Prince’s “Lotusflower” Reviewed
2009’s Lotusflower is Prince’s 36th release and how you feel about it will set you straight for the final record releases of his life. The triple album (though I will only discuss two of the three because the third doesn’t feature Prince) has sexiness and groove, it sounds awesome and may well be his best album album ever. But what it doesn’t have is songs and the proof is a cover of “Crimson And Clover” that stands up to Tommy James and the Shondells original and Joan Jett And The Blackhearts take –all three versions are just terrific and Prince is right there with it, he gives a soft psychedelic bubblegum gloss that erupts into fire and brimstone guitar sparks… you know what I mean, his Hendrix impression. Of the other 20 songs (I won’t be reviewing Bria Valente’s third album of the triple), it all sounds good and the Prince that we were seeing on stage around this time is well represented. “Chocolate Box” is one of his better forays into hip hop (Q-Tip is featured), “Dreamer” isn’t borderline metal, it is really metal, and throughout Prince jumps on groove on track after track, and rides em cowboy. “Valentina” sounds like macarina. The verse off “Wild Thing” is a highlight. The ballads drag, the cutesiness nauseates (I’m looking at you $), and the jazz sucks. The performanes aren’t the problems. The songs are. Neither album is much better than the other one, I guess album two mplsound is the weirder of the two.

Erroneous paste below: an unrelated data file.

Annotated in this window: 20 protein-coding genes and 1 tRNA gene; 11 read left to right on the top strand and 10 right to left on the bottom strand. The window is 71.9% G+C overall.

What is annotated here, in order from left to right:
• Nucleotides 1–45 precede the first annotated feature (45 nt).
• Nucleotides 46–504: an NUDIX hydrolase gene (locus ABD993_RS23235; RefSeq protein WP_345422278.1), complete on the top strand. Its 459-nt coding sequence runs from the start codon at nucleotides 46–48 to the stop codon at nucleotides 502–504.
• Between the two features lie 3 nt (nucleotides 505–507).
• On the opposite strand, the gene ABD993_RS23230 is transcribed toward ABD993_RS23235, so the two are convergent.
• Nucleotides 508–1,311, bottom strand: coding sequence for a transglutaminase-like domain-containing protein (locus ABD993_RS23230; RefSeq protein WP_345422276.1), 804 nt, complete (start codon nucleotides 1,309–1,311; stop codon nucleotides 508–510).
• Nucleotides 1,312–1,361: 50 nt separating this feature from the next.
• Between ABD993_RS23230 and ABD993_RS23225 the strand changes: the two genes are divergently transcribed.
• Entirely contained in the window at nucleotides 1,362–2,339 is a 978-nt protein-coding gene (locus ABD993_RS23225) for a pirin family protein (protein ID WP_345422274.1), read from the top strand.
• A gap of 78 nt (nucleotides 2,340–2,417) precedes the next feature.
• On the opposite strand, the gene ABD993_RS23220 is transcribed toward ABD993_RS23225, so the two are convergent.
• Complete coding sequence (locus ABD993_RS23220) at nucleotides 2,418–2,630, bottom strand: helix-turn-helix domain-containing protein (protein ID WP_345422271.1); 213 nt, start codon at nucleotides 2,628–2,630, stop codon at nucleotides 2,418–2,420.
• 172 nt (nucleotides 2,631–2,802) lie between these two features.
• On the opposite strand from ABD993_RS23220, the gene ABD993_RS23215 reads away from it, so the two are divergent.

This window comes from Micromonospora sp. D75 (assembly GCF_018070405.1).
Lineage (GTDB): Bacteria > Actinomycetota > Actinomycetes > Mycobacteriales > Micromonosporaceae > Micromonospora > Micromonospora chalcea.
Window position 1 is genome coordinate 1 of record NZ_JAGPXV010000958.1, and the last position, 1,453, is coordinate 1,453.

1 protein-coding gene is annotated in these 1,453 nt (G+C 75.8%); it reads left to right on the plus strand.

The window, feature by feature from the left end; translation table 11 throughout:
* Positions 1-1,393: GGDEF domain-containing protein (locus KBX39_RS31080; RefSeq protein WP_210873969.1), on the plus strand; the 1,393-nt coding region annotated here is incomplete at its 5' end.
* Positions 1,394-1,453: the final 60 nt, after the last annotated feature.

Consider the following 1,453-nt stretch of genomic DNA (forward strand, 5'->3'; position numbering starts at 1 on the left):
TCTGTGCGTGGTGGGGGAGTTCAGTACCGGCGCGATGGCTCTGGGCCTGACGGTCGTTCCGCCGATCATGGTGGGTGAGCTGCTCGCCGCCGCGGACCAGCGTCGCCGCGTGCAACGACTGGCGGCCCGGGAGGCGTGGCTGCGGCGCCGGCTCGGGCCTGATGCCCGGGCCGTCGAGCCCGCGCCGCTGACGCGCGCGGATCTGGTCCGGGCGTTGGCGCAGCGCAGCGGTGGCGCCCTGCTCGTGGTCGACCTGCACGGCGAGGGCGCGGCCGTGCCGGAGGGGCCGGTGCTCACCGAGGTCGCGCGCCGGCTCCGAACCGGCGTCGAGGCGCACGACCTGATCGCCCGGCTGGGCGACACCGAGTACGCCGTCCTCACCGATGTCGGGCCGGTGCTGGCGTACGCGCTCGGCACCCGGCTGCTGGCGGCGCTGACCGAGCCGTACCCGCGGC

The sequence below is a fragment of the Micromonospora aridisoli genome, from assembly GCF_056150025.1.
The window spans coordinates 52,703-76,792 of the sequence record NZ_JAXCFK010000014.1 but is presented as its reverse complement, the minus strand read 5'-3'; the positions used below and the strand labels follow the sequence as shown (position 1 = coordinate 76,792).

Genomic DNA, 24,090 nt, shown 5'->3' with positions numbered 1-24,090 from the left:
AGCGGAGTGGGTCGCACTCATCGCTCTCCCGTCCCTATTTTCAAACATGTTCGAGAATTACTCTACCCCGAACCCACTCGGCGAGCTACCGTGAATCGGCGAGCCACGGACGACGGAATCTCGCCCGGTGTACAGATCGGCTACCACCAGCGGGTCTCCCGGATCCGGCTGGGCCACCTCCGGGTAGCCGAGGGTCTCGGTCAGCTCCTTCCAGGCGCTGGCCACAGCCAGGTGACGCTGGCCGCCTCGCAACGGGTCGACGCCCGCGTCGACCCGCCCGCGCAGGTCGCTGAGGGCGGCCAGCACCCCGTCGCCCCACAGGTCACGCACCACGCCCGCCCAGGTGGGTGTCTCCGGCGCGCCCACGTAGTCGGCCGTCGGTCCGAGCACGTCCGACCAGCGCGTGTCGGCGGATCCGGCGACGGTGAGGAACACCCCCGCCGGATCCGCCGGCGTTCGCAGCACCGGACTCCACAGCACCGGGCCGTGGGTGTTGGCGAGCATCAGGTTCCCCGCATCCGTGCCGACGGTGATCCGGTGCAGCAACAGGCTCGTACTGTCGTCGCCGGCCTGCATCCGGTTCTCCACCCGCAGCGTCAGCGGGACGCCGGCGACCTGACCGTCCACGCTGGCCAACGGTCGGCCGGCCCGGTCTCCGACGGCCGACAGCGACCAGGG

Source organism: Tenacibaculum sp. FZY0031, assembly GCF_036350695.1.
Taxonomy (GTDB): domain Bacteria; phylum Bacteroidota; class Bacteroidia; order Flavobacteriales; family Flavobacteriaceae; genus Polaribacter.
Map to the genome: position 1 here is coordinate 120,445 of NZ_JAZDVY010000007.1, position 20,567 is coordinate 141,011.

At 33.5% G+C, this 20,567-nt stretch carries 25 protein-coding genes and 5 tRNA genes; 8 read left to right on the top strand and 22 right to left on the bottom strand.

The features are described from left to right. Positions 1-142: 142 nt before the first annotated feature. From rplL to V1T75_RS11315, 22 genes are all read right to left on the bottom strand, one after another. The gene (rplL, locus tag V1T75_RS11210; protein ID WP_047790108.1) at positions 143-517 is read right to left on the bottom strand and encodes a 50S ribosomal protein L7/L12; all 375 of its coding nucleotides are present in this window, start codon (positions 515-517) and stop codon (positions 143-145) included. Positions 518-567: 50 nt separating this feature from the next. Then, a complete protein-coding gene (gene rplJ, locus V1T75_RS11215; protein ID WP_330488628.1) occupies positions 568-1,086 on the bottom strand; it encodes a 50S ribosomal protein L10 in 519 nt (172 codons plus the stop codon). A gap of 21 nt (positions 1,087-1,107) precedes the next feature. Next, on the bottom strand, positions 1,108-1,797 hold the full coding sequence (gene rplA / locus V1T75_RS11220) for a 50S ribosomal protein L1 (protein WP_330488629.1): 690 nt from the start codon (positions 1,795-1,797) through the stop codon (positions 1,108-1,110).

By 2009 there was no way round it: Prince had lost the gift entirely, crossover pop and funk were beyond his skills and the song quality was resolutely terrible and with the exception of a song here and a song there, it was over. Prince had become what he would remain: one of the great live performers, a funk maestro equal to the best of Funkadelic, mentionable in the same breathe as Sly stone, Curtis Mayfield, Isaac Hayes, and Michael Jackson: a superstar he strode through pop music like a Black Bowie, or a white James brown, he crossed and crossed again sexual and racial barriers almost at will. But by 2009 his recorded output was not good enough.
Going through Prince’s albums can be a little upsetting. For all his take on slavery and recording for major labels, the Warner brothers albums were superior to the NPG albums, Prince’s entire legacy can’t be heard on a Lotusflower, despite his obvious greatness. But the Jehovah’s Witness Paisley Park master of ceremonies forgot how to write great pop songs, he could work out a bassline and groove it into the light fantastic but there was no “Dirty Mind” or “Kiss” or… you choose one, left in his arsenal, he couldn’t do it when he tried, and he didn’t do it when he didn’t try. What Prince seemed to want to do in 2009 is invite some friends to the Park and jam on a hard dance track or doodle on a jazz sound for hours and hours. That’s cool but it isn’t song.